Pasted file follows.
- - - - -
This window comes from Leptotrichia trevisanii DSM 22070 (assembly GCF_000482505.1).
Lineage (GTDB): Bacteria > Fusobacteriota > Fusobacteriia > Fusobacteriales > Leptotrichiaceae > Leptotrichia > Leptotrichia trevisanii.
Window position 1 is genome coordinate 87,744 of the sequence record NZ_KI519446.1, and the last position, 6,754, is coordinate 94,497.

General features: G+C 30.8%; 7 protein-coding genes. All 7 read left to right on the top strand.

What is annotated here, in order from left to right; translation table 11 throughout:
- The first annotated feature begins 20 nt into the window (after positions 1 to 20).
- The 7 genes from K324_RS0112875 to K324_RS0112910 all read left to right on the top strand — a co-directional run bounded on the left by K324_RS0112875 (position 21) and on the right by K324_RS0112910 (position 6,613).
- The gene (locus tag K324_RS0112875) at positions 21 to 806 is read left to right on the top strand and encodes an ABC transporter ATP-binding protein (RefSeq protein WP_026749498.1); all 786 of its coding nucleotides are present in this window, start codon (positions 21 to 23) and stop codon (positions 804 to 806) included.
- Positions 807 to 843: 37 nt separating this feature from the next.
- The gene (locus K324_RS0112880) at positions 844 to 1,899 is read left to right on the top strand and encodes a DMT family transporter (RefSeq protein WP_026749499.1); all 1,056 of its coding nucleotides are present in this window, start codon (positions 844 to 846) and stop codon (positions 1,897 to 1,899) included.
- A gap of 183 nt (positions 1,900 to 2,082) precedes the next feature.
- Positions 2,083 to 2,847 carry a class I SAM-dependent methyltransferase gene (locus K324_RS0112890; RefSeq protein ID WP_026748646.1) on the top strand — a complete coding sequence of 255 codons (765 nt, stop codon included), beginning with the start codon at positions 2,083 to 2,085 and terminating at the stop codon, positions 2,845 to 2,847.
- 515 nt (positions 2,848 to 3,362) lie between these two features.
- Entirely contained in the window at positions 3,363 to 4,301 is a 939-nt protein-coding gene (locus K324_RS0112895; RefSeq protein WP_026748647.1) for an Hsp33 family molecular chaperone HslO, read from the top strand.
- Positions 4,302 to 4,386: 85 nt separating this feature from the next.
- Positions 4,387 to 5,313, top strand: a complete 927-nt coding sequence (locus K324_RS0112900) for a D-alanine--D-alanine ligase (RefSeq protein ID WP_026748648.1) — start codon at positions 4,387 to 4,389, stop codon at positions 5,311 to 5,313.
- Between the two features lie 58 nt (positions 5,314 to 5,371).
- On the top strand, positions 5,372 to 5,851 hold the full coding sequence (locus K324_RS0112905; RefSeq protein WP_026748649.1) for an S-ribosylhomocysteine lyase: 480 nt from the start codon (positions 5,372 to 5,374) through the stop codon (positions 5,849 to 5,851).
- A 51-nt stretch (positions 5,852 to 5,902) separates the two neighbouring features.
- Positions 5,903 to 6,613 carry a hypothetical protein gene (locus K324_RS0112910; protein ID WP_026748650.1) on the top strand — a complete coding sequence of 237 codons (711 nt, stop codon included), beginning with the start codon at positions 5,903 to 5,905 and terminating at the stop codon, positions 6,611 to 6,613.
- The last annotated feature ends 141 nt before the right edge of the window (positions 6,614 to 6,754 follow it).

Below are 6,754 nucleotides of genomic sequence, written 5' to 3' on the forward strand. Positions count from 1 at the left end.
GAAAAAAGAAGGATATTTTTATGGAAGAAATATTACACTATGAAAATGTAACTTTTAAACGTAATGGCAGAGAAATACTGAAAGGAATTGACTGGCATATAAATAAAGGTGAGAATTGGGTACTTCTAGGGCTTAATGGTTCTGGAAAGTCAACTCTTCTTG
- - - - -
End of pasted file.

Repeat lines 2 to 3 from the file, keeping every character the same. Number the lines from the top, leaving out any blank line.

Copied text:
Lineage (GTDB): Bacteria > Fusobacteriota > Fusobacteriia > Fusobacteriales > Leptotrichiaceae > Leptotrichia > Leptotrichia trevisanii.
Window position 1 is genome coordinate 87,744 of the sequence record NZ_KI519446.1, and the last position, 6,754, is coordinate 94,497.